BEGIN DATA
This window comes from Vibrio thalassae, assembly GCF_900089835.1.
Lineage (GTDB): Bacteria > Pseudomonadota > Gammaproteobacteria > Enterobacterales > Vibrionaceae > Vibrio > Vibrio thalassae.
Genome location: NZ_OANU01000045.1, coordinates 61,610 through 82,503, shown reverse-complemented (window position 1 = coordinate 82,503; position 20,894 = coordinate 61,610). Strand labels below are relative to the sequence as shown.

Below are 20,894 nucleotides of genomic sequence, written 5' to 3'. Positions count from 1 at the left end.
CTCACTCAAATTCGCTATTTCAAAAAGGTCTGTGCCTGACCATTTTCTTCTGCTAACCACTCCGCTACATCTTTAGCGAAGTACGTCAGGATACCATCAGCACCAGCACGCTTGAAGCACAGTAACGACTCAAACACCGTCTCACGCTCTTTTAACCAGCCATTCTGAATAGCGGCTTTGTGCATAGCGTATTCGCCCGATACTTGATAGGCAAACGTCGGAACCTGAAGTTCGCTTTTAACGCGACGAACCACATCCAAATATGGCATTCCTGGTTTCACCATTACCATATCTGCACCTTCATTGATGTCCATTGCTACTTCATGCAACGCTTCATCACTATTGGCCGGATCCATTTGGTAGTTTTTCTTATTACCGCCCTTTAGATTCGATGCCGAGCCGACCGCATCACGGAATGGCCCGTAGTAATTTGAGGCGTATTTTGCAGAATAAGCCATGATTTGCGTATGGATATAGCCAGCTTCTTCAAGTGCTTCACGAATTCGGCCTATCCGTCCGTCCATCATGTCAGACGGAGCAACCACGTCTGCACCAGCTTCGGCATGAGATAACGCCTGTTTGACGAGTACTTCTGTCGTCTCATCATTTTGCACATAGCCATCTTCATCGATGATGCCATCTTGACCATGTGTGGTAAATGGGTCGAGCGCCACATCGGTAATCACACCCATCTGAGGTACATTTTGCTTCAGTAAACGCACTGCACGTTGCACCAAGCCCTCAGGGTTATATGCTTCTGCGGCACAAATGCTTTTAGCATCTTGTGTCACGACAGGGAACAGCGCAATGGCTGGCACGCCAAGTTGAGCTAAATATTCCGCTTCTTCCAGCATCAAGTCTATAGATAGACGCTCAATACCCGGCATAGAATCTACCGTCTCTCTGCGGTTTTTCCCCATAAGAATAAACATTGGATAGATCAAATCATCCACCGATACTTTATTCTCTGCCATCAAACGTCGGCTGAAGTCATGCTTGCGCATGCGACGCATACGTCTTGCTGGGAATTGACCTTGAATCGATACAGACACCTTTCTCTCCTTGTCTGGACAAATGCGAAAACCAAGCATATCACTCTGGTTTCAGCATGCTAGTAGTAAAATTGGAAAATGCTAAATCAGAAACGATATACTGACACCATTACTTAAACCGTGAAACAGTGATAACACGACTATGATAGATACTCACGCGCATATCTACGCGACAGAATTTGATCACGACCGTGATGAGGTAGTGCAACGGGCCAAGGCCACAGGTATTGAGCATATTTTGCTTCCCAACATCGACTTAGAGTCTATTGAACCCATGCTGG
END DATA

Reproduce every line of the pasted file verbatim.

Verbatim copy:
This window comes from Vibrio thalassae, assembly GCF_900089835.1.
Lineage (GTDB): Bacteria > Pseudomonadota > Gammaproteobacteria > Enterobacterales > Vibrionaceae > Vibrio > Vibrio thalassae.
Genome location: NZ_OANU01000045.1, coordinates 61,610 through 82,503, shown reverse-complemented (window position 1 = coordinate 82,503; position 20,894 = coordinate 61,610). Strand labels below are relative to the sequence as shown.

Below are 20,894 nucleotides of genomic sequence, written 5' to 3'. Positions count from 1 at the left end.
CTCACTCAAATTCGCTATTTCAAAAAGGTCTGTGCCTGACCATTTTCTTCTGCTAACCACTCCGCTACATCTTTAGCGAAGTACGTCAGGATACCATCAGCACCAGCACGCTTGAAGCACAGTAACGACTCAAACACCGTCTCACGCTCTTTTAACCAGCCATTCTGAATAGCGGCTTTGTGCATAGCGTATTCGCCCGATACTTGATAGGCAAACGTCGGAACCTGAAGTTCGCTTTTAACGCGACGAACCACATCCAAATATGGCATTCCTGGTTTCACCATTACCATATCTGCACCTTCATTGATGTCCATTGCTACTTCATGCAACGCTTCATCACTATTGGCCGGATCCATTTGGTAGTTTTTCTTATTACCGCCCTTTAGATTCGATGCCGAGCCGACCGCATCACGGAATGGCCCGTAGTAATTTGAGGCGTATTTTGCAGAATAAGCCATGATTTGCGTATGGATATAGCCAGCTTCTTCAAGTGCTTCACGAATTCGGCCTATCCGTCCGTCCATCATGTCAGACGGAGCAACCACGTCTGCACCAGCTTCGGCATGAGATAACGCCTGTTTGACGAGTACTTCTGTCGTCTCATCATTTTGCACATAGCCATCTTCATCGATGATGCCATCTTGACCATGTGTGGTAAATGGGTCGAGCGCCACATCGGTAATCACACCCATCTGAGGTACATTTTGCTTCAGTAAACGCACTGCACGTTGCACCAAGCCCTCAGGGTTATATGCTTCTGCGGCACAAATGCTTTTAGCATCTTGTGTCACGACAGGGAACAGCGCAATGGCTGGCACGCCAAGTTGAGCTAAATATTCCGCTTCTTCCAGCATCAAGTCTATAGATAGACGCTCAATACCCGGCATAGAATCTACCGTCTCTCTGCGGTTTTTCCCCATAAGAATAAACATTGGATAGATCAAATCATCCACCGATACTTTATTCTCTGCCATCAAACGTCGGCTGAAGTCATGCTTGCGCATGCGACGCATACGTCTTGCTGGGAATTGACCTTGAATCGATACAGACACCTTTCTCTCCTTGTCTGGACAAATGCGAAAACCAAGCATATCACTCTGGTTTCAGCATGCTAGTAGTAAAATTGGAAAATGCTAAATCAGAAACGATATACTGACACCATTACTTAAACCGTGAAACAGTGATAACACGACTATGATAGATACTCACGCGCATATCTACGCGACAGAATTTGATCACGACCGTGATGAGGTAGTGCAACGGGCCAAGGCCACAGGTATTGAGCATATTTTGCTTCCCAACATCGACTTAGAGTCTATTGAACCCATGCTGG